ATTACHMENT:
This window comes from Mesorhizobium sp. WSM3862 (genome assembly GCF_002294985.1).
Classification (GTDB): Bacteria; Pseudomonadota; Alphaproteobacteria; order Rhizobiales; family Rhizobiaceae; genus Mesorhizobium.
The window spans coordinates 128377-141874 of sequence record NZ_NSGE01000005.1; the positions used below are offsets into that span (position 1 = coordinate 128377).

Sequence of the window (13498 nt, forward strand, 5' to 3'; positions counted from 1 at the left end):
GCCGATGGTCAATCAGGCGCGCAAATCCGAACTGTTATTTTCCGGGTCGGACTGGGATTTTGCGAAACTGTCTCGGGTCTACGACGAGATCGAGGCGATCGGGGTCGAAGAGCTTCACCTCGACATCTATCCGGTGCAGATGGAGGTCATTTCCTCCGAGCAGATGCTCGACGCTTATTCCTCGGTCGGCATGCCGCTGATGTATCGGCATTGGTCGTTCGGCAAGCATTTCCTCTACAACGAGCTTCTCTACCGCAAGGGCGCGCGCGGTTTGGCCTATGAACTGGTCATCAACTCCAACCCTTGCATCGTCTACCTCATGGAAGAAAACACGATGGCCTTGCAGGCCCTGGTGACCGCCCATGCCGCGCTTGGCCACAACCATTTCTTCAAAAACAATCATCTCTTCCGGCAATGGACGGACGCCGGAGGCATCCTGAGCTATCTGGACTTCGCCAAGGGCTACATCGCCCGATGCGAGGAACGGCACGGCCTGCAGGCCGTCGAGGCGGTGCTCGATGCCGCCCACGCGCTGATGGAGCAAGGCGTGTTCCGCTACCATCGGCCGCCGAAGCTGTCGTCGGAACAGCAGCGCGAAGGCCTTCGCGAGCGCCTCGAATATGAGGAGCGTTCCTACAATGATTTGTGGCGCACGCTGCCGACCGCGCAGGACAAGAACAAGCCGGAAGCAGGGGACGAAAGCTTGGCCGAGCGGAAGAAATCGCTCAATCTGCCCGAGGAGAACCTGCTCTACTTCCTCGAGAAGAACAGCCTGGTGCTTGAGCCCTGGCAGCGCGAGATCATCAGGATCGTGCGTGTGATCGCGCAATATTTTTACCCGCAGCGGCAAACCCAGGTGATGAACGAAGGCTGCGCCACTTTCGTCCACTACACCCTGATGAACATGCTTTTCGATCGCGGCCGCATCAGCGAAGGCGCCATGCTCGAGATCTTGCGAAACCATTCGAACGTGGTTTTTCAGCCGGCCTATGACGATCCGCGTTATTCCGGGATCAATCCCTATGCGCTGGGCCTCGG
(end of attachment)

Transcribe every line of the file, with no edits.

This window comes from Mesorhizobium sp. WSM3862 (genome assembly GCF_002294985.1).
Classification (GTDB): Bacteria; Pseudomonadota; Alphaproteobacteria; order Rhizobiales; family Rhizobiaceae; genus Mesorhizobium.
The window spans coordinates 128377-141874 of sequence record NZ_NSGE01000005.1; the positions used below are offsets into that span (position 1 = coordinate 128377).

Sequence of the window (13498 nt, forward strand, 5' to 3'; positions counted from 1 at the left end):
GCCGATGGTCAATCAGGCGCGCAAATCCGAACTGTTATTTTCCGGGTCGGACTGGGATTTTGCGAAACTGTCTCGGGTCTACGACGAGATCGAGGCGATCGGGGTCGAAGAGCTTCACCTCGACATCTATCCGGTGCAGATGGAGGTCATTTCCTCCGAGCAGATGCTCGACGCTTATTCCTCGGTCGGCATGCCGCTGATGTATCGGCATTGGTCGTTCGGCAAGCATTTCCTCTACAACGAGCTTCTCTACCGCAAGGGCGCGCGCGGTTTGGCCTATGAACTGGTCATCAACTCCAACCCTTGCATCGTCTACCTCATGGAAGAAAACACGATGGCCTTGCAGGCCCTGGTGACCGCCCATGCCGCGCTTGGCCACAACCATTTCTTCAAAAACAATCATCTCTTCCGGCAATGGACGGACGCCGGAGGCATCCTGAGCTATCTGGACTTCGCCAAGGGCTACATCGCCCGATGCGAGGAACGGCACGGCCTGCAGGCCGTCGAGGCGGTGCTCGATGCCGCCCACGCGCTGATGGAGCAAGGCGTGTTCCGCTACCATCGGCCGCCGAAGCTGTCGTCGGAACAGCAGCGCGAAGGCCTTCGCGAGCGCCTCGAATATGAGGAGCGTTCCTACAATGATTTGTGGCGCACGCTGCCGACCGCGCAGGACAAGAACAAGCCGGAAGCAGGGGACGAAAGCTTGGCCGAGCGGAAGAAATCGCTCAATCTGCCCGAGGAGAACCTGCTCTACTTCCTCGAGAAGAACAGCCTGGTGCTTGAGCCCTGGCAGCGCGAGATCATCAGGATCGTGCGTGTGATCGCGCAATATTTTTACCCGCAGCGGCAAACCCAGGTGATGAACGAAGGCTGCGCCACTTTCGTCCACTACACCCTGATGAACATGCTTTTCGATCGCGGCCGCATCAGCGAAGGCGCCATGCTCGAGATCTTGCGAAACCATTCGAACGTGGTTTTTCAGCCGGCCTATGACGATCCGCGTTATTCCGGGATCAATCCCTATGCGCTGGGCCTCGG